The far galaxy gives rise to stars with a huge speed

Astronomers through X-ray observatory of NASA of Chandr and other telescopes showed that one recently opened galaxy endures an improbable boom of star formation. This galaxy is at distance about 12,7 billion light years from Earth and is watched in a critical phase of evolution of galaxies, later about one billion years after the Big Bang.

After astronomers for the first time opened this galaxy known as SPT 0346-52, by means of the South Pole Telescope (SPT) telescope, it was watched several times by means of space telescopes and other terrestrial telescopes. Major versions of observed high activity of a galaxy in the Infrared range astronomers called star formation “boom”, and also the version about the active central supermassive black hole in this galaxy.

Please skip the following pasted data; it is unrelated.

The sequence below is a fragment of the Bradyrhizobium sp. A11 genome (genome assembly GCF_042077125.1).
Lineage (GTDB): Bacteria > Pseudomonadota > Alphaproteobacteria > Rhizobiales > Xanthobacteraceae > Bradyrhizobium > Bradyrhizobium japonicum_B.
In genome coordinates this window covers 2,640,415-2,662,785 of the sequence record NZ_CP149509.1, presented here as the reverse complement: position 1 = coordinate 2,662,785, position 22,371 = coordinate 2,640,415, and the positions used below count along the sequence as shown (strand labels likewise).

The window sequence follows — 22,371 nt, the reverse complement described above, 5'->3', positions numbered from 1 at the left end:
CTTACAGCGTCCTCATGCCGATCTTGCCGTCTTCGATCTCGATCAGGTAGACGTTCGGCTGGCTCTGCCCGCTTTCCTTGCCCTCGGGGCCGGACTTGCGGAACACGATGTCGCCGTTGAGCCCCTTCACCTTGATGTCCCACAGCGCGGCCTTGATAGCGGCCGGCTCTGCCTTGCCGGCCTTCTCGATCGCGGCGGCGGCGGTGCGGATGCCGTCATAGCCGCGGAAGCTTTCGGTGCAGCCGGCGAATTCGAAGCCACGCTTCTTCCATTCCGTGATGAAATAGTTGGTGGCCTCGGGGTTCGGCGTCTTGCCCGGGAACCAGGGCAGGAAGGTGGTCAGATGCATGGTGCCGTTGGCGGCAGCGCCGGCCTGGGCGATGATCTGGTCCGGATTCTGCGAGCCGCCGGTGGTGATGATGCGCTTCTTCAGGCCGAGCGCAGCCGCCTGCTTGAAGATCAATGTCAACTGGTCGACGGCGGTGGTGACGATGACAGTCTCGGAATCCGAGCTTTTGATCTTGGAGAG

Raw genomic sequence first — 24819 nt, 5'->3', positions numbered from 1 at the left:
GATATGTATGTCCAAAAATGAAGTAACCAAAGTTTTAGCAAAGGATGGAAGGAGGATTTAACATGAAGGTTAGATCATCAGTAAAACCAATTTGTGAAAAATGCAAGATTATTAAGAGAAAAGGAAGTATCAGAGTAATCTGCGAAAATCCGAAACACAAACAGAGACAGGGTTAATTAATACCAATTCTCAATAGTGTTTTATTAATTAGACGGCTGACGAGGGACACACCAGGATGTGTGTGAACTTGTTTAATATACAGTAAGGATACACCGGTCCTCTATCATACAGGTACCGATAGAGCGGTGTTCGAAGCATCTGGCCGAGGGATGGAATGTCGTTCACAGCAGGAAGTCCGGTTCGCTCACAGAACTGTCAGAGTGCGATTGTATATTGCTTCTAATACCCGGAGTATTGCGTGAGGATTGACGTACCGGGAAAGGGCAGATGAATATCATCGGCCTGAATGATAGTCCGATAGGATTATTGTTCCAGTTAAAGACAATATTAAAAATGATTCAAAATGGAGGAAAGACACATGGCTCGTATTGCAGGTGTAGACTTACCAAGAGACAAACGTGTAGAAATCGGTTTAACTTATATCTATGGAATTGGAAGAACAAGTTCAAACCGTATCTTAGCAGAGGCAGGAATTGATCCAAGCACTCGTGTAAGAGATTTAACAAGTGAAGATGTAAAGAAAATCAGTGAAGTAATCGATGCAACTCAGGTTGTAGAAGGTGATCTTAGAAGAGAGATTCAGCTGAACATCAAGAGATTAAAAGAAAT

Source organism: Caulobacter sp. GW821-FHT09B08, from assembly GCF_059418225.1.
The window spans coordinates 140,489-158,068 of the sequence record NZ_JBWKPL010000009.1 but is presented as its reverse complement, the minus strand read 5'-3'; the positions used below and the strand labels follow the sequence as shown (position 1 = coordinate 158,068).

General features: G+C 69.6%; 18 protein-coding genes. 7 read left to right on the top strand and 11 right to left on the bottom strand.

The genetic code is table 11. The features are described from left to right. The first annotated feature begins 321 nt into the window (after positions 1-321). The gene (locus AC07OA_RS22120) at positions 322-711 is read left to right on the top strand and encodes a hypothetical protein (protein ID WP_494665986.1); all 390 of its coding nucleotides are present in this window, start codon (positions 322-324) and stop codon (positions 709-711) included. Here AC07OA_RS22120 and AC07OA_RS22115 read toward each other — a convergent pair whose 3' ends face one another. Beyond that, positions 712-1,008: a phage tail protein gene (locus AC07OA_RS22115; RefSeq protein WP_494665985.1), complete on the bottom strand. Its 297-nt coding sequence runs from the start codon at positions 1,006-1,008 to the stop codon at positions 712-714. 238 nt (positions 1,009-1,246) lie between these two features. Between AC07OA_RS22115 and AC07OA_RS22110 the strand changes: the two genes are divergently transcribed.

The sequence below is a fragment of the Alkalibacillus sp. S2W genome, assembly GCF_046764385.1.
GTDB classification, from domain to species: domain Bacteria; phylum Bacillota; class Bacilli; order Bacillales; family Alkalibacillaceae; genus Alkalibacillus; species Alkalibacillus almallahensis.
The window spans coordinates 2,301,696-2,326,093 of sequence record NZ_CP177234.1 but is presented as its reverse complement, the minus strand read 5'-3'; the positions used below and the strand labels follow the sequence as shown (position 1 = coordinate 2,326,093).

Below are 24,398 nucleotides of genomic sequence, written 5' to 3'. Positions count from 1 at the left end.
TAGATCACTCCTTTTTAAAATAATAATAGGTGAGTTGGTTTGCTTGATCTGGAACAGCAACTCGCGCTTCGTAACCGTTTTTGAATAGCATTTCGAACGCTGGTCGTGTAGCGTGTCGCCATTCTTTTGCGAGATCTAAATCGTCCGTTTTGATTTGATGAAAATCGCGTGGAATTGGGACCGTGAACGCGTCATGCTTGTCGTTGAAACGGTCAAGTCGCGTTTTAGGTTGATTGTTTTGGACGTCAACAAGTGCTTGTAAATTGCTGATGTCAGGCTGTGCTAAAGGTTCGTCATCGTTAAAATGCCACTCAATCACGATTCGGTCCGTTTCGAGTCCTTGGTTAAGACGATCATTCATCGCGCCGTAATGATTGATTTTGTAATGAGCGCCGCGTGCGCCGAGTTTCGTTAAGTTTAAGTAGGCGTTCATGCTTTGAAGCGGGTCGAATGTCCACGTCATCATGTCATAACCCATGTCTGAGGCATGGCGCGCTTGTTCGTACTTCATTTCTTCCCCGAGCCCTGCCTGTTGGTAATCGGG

In a new research astronomers led by Jingzhe Ma from Florida State University in Geynsville, the USA, watching the SPT 0346-52 system by means of the X-ray space telescope of NASA of Chandra and the radio telescope Australia Telescope Compact Array of the State combining scientific and application-oriented a research ̆ Australia. Absence of X-ray and radio waves allowed researchers to exclude from reviewing the version with the central black hole and to make a choice in favor of a hypothesis of rapid star formation in this galaxy.

In a galaxy of SPT0346-52 of a star are created with a speed about 4500 masses of the Sun a year that is one of the biggest speeds of star formation among galaxies known to science.

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